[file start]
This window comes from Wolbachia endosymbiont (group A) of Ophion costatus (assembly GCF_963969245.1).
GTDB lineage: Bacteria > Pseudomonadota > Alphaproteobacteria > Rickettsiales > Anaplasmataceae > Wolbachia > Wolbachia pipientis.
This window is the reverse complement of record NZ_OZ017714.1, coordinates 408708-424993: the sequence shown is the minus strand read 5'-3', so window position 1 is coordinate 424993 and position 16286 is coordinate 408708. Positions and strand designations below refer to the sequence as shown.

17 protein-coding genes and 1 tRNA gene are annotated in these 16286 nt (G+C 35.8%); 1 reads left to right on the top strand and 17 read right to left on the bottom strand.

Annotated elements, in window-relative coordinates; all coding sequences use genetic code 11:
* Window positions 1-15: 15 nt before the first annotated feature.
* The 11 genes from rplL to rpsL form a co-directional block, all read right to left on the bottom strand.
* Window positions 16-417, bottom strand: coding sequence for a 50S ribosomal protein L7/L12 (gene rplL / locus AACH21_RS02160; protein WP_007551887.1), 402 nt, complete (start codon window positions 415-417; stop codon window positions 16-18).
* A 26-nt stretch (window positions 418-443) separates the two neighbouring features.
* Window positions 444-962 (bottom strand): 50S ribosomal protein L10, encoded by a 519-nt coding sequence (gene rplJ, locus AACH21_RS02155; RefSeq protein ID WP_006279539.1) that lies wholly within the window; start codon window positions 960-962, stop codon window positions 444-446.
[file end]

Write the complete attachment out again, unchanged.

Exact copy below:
This window comes from Wolbachia endosymbiont (group A) of Ophion costatus (assembly GCF_963969245.1).
GTDB lineage: Bacteria > Pseudomonadota > Alphaproteobacteria > Rickettsiales > Anaplasmataceae > Wolbachia > Wolbachia pipientis.
This window is the reverse complement of record NZ_OZ017714.1, coordinates 408708-424993: the sequence shown is the minus strand read 5'-3', so window position 1 is coordinate 424993 and position 16286 is coordinate 408708. Positions and strand designations below refer to the sequence as shown.

17 protein-coding genes and 1 tRNA gene are annotated in these 16286 nt (G+C 35.8%); 1 reads left to right on the top strand and 17 read right to left on the bottom strand.

Annotated elements, in window-relative coordinates; all coding sequences use genetic code 11:
* Window positions 1-15: 15 nt before the first annotated feature.
* The 11 genes from rplL to rpsL form a co-directional block, all read right to left on the bottom strand.
* Window positions 16-417, bottom strand: coding sequence for a 50S ribosomal protein L7/L12 (gene rplL / locus AACH21_RS02160; protein WP_007551887.1), 402 nt, complete (start codon window positions 415-417; stop codon window positions 16-18).
* A 26-nt stretch (window positions 418-443) separates the two neighbouring features.
* Window positions 444-962 (bottom strand): 50S ribosomal protein L10, encoded by a 519-nt coding sequence (gene rplJ, locus AACH21_RS02155; RefSeq protein ID WP_006279539.1) that lies wholly within the window; start codon window positions 960-962, stop codon window positions 444-446.